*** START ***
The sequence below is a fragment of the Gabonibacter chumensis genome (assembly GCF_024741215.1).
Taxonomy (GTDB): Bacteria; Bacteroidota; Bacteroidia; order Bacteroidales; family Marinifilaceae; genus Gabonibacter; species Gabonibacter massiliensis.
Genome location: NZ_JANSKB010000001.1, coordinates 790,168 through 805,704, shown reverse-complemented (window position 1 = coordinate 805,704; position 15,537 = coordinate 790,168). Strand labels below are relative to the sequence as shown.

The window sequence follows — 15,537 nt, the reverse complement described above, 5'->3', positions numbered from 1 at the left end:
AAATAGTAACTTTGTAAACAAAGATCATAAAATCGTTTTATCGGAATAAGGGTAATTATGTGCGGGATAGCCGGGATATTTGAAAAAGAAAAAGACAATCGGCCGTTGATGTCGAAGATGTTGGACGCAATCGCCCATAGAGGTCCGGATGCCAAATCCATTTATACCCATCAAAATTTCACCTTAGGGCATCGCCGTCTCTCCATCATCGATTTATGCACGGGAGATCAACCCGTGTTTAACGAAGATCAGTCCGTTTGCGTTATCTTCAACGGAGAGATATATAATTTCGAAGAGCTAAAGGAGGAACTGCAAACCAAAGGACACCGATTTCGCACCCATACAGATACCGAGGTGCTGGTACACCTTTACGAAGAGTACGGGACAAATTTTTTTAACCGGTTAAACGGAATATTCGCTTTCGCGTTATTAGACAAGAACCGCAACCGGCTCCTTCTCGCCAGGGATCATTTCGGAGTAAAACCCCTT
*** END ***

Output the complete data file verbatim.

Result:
The sequence below is a fragment of the Gabonibacter chumensis genome (assembly GCF_024741215.1).
Taxonomy (GTDB): Bacteria; Bacteroidota; Bacteroidia; order Bacteroidales; family Marinifilaceae; genus Gabonibacter; species Gabonibacter massiliensis.
Genome location: NZ_JANSKB010000001.1, coordinates 790,168 through 805,704, shown reverse-complemented (window position 1 = coordinate 805,704; position 15,537 = coordinate 790,168). Strand labels below are relative to the sequence as shown.

The window sequence follows — 15,537 nt, the reverse complement described above, 5'->3', positions numbered from 1 at the left end:
AAATAGTAACTTTGTAAACAAAGATCATAAAATCGTTTTATCGGAATAAGGGTAATTATGTGCGGGATAGCCGGGATATTTGAAAAAGAAAAAGACAATCGGCCGTTGATGTCGAAGATGTTGGACGCAATCGCCCATAGAGGTCCGGATGCCAAATCCATTTATACCCATCAAAATTTCACCTTAGGGCATCGCCGTCTCTCCATCATCGATTTATGCACGGGAGATCAACCCGTGTTTAACGAAGATCAGTCCGTTTGCGTTATCTTCAACGGAGAGATATATAATTTCGAAGAGCTAAAGGAGGAACTGCAAACCAAAGGACACCGATTTCGCACCCATACAGATACCGAGGTGCTGGTACACCTTTACGAAGAGTACGGGACAAATTTTTTTAACCGGTTAAACGGAATATTCGCTTTCGCGTTATTAGACAAGAACCGCAACCGGCTCCTTCTCGCCAGGGATCATTTCGGAGTAAAACCCCTT